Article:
Varicose Veins

Venous insufficiency is a very common condition resulting from decreased blood flow from the leg veins up to the heart, with pooling of blood in the veins. Normally, one-way valves in the veins keep blood flowing toward the heart, against the force of gravity. When the valves become weak and don't close properly, they allow blood to flow backward, a condition called reflux. Veins that have lost their valve effectiveness, become elongated, rope-like, bulged, and thickened. These enlarged, swollen vessels are known as varicose veins and are a direct result of increased pressure from reflux. A common cause of varicose veins in the legs is reflux in a thigh vein called the great saphenous, which leads to pooling in the visible varicose vein below.

Prevalence of Varicose Veins and Venous Insufficiency

Chronic venous disease of the legs is one of the most common conditions affecting people of all races.

Approximately half of the U.S. population has venous disease--50 to 55% of women and 40 to 45% of men. Of these, 20 to 25% of the women and 10 to 15% of men will have visible varicose veins.

Varicose veins affect 1 out of 2 people age 50 and older, and 15 to 25% of all adults.

Risk Factors

  • Age
  • Family history
  • Female gender
  • Pregnancy, especially multiple pregnancies, is one of the most common factors accelerating the worsening of varicose veins.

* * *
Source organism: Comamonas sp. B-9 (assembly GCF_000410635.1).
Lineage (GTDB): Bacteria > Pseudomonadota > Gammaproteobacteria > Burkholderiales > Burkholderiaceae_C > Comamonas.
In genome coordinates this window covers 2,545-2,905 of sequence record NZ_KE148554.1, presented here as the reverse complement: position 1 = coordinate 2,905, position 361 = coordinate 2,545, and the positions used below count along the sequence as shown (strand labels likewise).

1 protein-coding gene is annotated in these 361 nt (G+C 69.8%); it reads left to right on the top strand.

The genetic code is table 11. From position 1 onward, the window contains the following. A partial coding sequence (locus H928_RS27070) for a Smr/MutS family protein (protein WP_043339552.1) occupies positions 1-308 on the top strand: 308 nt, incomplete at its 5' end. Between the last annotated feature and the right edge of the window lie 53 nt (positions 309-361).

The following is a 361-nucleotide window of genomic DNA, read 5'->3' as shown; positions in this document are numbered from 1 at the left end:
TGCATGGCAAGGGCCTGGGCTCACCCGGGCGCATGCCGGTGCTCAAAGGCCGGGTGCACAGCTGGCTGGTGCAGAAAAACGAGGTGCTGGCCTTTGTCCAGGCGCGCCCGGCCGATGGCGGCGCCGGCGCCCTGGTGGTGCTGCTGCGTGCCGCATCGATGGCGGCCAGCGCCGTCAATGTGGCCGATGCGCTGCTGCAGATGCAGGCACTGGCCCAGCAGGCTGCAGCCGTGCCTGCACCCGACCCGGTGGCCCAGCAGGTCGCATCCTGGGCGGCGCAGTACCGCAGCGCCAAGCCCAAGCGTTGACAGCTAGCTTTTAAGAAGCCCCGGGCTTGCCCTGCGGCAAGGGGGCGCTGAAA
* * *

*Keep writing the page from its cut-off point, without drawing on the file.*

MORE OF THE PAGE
Symptoms caused by venous insufficiency and varicose veins include aching leg pain, easy leg fatigue, and leg heaviness, all of which worsen as the day progresses. Many people find they need to sit down in the afternoon and elevate their legs to relieve these symptoms. In more severe cases, venous insufficiency and reflux can cause skin discoloration and ulceration which may be very difficult to treat. One percent of adults over age 60 have chronic wounds known as ulcers.

People without visible varicose veins can still have symptoms. The symptoms can arise from spider veins as well as from varicose veins, because, in both cases, the symptoms are caused by pressure on nerves by dilated veins.

Diagnosis and Assessment

An interventional radiologist, a doctor specially trained in performing minimally invasive treatments using imaging guidance, will use duplex ultrasound to assess the venous anatomy, vein valve function, and venous blood flow changes, which can assist in diagnosing venous insufficiency. The doctor will map the great saphenous vein and examine the deep and superficial venous systems to determine if the veins are open and to pinpoint any reflux. This will help determine if the patient is a candidate for a minimally invasive treatment, known as vein ablation.

Treatments include Vein Ablation, Ambulatory Phlebectomy, Injection Sclerotherapy, and Ultrasound-guided Sclerotherapy.

Various artery and vein conditions that can be treated by a specialist Dr. David Shelley in Pocatello Idaho.

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